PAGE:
2. Enhanced Balance and Flexibility

The nature of tai chi allows it to train your balance and flexibility. Some studies have looked into this. As tai chi increases muscular strength, it also improves balance and flexibility. For this reason, tai chi is one of the best fitness programs for middle-aged people and seniors. Our balance and coordination decline with age, but we can slow down this decline, even reverse it, with proper training.

3. Cardiovascular Fitness

While cardio workout is still superior in this department, tai chi does have its cardiovascular benefits. Because it’s not as intense and physically demanding as cardio or high-intensity interval training, it carries low risk of injuries. A study done in Taiwan found that tai chi does not only increase physical fitness but also improve blood pressure and lower triglycerides and cholesterol. These things are responsible for the development of heart disease. Another study conducted at Harvard Medical School showed that 12 weeks of tai chi can reduce the levels of a certain type of protein that determines one’s risk of heart failure.

4. Arthritis Relief

One study presented at an American College of Rheumatology in 2008 showed that tai chi improved the physical functioning and lessened discomfort in people with severe knee osteoarthritis. Moreover, it showed that the improvement was more than the improvement experienced by people doing standard stretching only.

Another Korean study published in 2008 also showed that tai chi improved flexibility and slowed down the progress of a type of arthritis that affects the spine.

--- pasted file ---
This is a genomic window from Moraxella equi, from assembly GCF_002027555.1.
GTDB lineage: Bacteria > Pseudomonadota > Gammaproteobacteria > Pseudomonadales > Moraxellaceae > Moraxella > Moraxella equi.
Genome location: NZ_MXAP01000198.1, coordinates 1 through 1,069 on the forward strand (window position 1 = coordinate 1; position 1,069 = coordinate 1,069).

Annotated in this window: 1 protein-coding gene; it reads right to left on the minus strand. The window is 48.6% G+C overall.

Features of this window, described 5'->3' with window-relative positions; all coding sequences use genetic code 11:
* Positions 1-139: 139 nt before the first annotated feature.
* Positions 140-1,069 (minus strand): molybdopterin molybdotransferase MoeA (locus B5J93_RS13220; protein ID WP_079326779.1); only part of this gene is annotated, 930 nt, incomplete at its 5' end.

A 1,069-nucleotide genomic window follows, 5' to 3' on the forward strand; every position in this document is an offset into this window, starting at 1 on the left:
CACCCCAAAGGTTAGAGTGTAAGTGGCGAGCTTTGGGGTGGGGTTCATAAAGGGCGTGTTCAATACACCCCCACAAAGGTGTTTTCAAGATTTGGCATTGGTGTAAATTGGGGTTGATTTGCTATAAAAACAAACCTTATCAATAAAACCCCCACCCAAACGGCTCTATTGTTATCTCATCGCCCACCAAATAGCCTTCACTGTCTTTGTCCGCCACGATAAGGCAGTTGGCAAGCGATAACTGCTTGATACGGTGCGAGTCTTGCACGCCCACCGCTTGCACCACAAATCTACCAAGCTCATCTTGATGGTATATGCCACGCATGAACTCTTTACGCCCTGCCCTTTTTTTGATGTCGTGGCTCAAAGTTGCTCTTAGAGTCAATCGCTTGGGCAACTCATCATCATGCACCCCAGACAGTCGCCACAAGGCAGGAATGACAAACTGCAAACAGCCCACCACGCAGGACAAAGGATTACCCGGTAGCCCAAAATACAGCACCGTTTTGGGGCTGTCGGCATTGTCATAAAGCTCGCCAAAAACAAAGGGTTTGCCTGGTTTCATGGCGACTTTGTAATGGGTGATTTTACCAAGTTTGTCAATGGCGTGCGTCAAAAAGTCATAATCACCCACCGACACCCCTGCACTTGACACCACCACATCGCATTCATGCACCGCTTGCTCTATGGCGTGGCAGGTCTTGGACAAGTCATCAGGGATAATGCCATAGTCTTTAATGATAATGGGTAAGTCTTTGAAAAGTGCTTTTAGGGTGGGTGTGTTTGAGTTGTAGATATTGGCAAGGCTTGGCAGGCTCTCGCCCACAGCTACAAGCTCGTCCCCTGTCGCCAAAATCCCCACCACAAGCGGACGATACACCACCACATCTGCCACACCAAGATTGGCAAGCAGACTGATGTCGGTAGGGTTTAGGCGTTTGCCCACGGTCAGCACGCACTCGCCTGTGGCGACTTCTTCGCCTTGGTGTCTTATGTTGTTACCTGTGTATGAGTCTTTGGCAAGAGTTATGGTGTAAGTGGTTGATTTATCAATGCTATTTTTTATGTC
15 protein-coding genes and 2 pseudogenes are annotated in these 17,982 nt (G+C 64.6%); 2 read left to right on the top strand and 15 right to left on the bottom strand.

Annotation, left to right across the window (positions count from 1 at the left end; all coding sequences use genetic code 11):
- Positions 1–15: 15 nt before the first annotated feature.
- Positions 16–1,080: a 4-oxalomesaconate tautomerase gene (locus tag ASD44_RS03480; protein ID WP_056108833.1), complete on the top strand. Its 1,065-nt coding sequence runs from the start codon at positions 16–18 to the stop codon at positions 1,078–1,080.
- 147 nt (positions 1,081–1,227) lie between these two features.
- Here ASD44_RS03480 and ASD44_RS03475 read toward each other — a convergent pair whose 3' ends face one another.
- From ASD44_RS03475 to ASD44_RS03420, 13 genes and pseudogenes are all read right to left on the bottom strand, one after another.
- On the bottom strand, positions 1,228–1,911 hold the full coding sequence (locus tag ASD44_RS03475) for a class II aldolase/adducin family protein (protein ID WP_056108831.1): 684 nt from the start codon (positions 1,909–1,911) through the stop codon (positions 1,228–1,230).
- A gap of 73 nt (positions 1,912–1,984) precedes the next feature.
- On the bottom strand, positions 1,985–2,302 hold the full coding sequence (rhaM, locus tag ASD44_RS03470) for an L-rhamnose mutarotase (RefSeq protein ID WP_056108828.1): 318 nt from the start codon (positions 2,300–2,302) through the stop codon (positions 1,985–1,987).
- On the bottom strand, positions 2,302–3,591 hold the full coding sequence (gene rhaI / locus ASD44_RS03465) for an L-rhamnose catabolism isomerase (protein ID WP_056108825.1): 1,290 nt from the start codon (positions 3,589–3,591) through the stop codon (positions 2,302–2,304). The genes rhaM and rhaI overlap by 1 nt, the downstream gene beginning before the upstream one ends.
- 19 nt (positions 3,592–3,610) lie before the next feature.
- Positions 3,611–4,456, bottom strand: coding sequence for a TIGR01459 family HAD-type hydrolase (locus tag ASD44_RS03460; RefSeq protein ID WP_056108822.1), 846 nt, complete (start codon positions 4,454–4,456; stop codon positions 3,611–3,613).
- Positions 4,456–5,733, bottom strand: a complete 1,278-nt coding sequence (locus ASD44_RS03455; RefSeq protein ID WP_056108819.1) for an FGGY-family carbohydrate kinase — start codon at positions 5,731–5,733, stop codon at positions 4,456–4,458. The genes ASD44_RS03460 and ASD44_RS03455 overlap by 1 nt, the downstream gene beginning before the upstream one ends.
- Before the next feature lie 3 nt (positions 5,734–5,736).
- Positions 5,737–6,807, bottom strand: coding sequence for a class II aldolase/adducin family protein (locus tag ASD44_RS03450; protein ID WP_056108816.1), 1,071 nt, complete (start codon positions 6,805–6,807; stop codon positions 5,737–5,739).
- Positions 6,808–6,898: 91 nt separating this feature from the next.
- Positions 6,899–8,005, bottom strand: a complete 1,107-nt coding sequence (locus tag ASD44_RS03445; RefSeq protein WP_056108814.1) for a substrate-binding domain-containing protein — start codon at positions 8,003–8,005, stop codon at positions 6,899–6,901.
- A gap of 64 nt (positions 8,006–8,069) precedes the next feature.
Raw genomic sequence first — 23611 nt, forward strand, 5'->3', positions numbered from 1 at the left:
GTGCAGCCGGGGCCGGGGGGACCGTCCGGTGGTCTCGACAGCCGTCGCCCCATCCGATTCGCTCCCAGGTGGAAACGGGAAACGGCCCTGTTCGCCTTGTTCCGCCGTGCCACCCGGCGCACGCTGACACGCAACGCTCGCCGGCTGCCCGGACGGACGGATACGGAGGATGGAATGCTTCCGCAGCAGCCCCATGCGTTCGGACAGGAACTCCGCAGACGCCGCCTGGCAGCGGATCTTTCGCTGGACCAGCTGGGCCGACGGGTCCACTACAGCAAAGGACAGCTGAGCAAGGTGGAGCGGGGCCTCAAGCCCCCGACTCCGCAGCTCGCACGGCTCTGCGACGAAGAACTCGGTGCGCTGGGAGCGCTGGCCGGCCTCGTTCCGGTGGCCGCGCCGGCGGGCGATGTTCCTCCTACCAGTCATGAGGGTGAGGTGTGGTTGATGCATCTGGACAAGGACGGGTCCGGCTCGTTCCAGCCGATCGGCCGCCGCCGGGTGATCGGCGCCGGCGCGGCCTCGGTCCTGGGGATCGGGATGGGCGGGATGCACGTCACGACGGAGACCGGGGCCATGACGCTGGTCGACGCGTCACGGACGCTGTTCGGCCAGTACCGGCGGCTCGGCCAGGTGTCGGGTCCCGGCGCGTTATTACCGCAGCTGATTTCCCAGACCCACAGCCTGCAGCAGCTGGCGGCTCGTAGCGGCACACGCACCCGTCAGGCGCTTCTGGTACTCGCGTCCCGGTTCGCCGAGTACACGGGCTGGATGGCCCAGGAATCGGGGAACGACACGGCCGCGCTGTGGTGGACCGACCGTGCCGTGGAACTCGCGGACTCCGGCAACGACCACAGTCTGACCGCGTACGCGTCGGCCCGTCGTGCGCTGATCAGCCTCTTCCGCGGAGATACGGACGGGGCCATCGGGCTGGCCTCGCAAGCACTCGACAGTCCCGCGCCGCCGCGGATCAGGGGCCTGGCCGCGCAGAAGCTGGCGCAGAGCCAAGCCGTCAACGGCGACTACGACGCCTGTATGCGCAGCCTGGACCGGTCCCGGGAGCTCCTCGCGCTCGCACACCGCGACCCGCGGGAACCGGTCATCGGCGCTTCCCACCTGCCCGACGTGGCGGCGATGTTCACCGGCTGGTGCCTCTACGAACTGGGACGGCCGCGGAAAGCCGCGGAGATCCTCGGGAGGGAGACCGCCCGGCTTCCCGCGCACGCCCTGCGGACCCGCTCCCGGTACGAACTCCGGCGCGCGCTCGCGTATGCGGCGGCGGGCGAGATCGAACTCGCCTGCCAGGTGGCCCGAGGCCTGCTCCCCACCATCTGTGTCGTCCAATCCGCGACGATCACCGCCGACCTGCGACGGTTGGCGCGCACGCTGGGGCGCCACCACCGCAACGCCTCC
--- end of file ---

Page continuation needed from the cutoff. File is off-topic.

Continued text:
5. Osteoporosis Prevention

Tai chi stimulates bones and muscles. The body’s reaction to this is make them stronger by either keeping or adding tissue mass. This is why people who exercise, regardless of the type of exercise, tend to have stronger bones than people who don’t. Those who like low-impact exercise should try tai chi.

6. Improves Sleep

Tai chi helps people with sleep problems get a better quality of sleep at night. This is according to study done in the University of California and published in Sleep journal’s 2008 issue.

Advantages and Disadvantages of Using A Fitness Tracker Device

You might have heard of people talking about fitness trackers. These devices are becoming popular especially in fitness circles. Fitness buffs and clever marketing agents talk a lot about them. What exactly are they? Do you need one?

What is a fitness tracker?

As the name goes, it’s a device that tracks your activity and records your heart rate and breathing. Many fitness tracking devices monitor your sleep as well. Many versions monitor the number of steps you’ve done walking or running. They also determine the amount of calories you have consumed. These cleverly made devices come in different forms. Some can be worn like a wristwatch. Others can be attached to your shoe. They are programmable with options to sync data to your smartphone or laptop. You can check the input data from time to time and make a daily comparison on your fitness activity.

Advantages

Fitness trackers increase your fitness awareness for the very simple reason that you are wearing them. It sounds silly, but it’s quite simple to understand. When you know you’re wearing a fitness tracker, it somehow reminds you constantly about getting and staying fit.

You can adjust your workout volume and intensity. Fitness and activity trackers tell you how much effort you have exerted. This is useful for runners, even for those running on a treadmill. They tell you exactly how long you have run and measure your heart rate, allowing you to determine how much you’re working yourself out at the moment.